In a previous article about selling courses in Zimbabwe, I received some feedback asking for a deeper dive into the concept of offering a free or discounted course and making money from supplying the needs of the student during and/or after the course. It is a very useful concept that has been used more often than you may actually be aware of. However, you need to be aware of some things when it comes to this business model as it were. There are cases where it is very difficult to apply and other tips you may need to consider when going about it.


Courses are currently big business and I do not see this trend reversing. There are a lot of subjects people are willing to be educated on. The big thing at present is focusing on skills. Technology and the rate at which it is changing has made it such that the education many have received needs to be updated. Other effects closer to home like the state of the job market have sent people into business or paths they never thought they would explore. Whatever the case, many knowledge gaps need to be filled, and courses perfect for knowledge, of course, demands payment and courses can be quite expensive and lucrative to the offerors. However, there are other ways to extract the payment that knowledge demands.

Offer the course free or subsidised

Whether or not to offer the course for free or subsidised will depend on a lot of factors and the conditions in the market are the most important thing. Clearly, if the course information is easily available online charging an arm and a leg for the course will not get you far. Sure, every village has one, you will get a few customers but hardly enough to build a flourishing business on. Another thing to consider in the case of the course would be how unique the course is. Now obviously no course content is unique but if you have practical experience and insights that could allow you to charge a little or a lot in a market that is otherwise saturated. Finally, you have to look at the supplies involved and just how much money you can make on them. If the supplies required to learn or practice after the course are generic in nature you will not be able to charge a premium for them but you could still attract a good customer base with a decent price. The profitability you can achieve in selling the supplies will say a lot about the degree to which you can reduce the course fee.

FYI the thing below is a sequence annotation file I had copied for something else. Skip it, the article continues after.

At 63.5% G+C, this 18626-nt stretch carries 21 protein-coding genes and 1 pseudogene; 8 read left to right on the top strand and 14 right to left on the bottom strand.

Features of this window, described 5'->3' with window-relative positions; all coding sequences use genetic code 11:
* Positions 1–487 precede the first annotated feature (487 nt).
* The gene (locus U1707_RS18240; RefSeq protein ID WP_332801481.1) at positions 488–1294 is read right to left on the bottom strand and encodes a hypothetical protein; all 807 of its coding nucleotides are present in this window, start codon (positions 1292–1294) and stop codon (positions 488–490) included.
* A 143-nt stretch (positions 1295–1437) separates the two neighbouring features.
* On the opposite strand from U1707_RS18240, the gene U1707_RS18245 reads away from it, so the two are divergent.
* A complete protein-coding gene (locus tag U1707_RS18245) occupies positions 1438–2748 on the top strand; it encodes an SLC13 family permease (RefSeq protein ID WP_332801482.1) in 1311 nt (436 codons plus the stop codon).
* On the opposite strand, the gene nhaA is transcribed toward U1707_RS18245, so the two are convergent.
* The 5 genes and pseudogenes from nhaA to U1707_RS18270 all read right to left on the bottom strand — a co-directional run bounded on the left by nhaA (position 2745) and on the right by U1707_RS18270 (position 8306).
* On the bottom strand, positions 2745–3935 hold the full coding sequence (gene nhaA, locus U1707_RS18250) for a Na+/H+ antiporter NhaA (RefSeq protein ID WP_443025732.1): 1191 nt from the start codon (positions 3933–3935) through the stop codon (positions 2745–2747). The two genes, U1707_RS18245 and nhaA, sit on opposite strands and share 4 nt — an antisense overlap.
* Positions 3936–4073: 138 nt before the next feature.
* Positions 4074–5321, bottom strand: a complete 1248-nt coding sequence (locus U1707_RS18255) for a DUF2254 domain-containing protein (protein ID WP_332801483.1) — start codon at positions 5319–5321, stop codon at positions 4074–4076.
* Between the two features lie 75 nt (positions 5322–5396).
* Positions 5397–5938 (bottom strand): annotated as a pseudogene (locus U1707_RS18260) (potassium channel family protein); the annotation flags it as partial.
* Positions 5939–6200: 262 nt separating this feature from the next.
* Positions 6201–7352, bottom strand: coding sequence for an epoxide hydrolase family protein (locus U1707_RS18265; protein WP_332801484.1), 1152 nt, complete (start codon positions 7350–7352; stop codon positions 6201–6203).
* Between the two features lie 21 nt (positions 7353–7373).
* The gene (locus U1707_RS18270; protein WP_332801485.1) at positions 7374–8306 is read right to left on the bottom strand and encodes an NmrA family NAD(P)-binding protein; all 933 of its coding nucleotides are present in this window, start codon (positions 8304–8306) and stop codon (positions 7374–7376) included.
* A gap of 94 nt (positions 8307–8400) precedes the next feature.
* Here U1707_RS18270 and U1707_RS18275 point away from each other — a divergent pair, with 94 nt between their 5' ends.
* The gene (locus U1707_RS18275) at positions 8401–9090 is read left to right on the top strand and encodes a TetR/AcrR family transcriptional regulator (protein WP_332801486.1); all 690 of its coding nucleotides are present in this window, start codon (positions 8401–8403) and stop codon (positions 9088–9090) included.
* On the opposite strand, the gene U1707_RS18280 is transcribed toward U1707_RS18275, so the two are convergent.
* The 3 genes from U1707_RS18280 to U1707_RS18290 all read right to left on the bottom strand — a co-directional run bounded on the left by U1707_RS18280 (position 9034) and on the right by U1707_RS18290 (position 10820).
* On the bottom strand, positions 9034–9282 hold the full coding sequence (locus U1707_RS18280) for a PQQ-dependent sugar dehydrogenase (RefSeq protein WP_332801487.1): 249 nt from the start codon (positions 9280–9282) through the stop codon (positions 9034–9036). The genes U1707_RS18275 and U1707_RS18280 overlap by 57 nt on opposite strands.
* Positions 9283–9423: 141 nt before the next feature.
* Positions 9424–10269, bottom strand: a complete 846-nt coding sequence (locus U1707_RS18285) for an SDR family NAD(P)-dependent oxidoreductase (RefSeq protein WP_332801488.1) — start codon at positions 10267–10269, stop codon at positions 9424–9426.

Sell the supplies

So there are two main ways to look at the supplies business. Many other combinations can come out of these two but we will look at the supplies that are used in the learning process and supplies used in carrying out the craft thereafter.

Supplies used in learning

Let’s start with a really simple example. Imagine a school that sells stationery. Exercise books, pens, pencils, rulers and so on. Assuming they could achieve reasonable profitability on the sale of these supplies they would subsidise the cost of tuition to students. Or perhaps an art teacher that sells the paint and canvases used in the learning process. I realise that in both examples given here the supplies are very generic but it’s just to grasp the idea, good examples will follow.

Supplies used in practising the craft

In this case, supplies would be sold to students during and after the lessons as they go on to practice the craft they have learnt. Say you teach students how to bake and then supply ready-made pastry to them. Or you teach students rose gardening and supply them with the equipment used in the process thereafter. This is a great way to earn additional income if you are already in the business of supply or a great way to make additional income as a teacher. You are after all the go-to person for these questions to students already.

Examples where it works

Some practical examples of it are in evidence all over. For example, a personal knowledge about forex trading gives people a free course on forex trading then gets students signed up and practising through a broker that will give them a commission per student that signs up. Another good example is a hydroponic farmer who teaches people hydroponic farming for a subsidised fee then supplies the components needed for students in their hydroponic setups. Look at a technician who teaches students cellphone repair and supplies students with the equipment needed in the practice.

This is a very powerful business idea that can be applied to many things but obviously not to everything. Have a look to make sure that the caveats do not apply to your course before trying it out.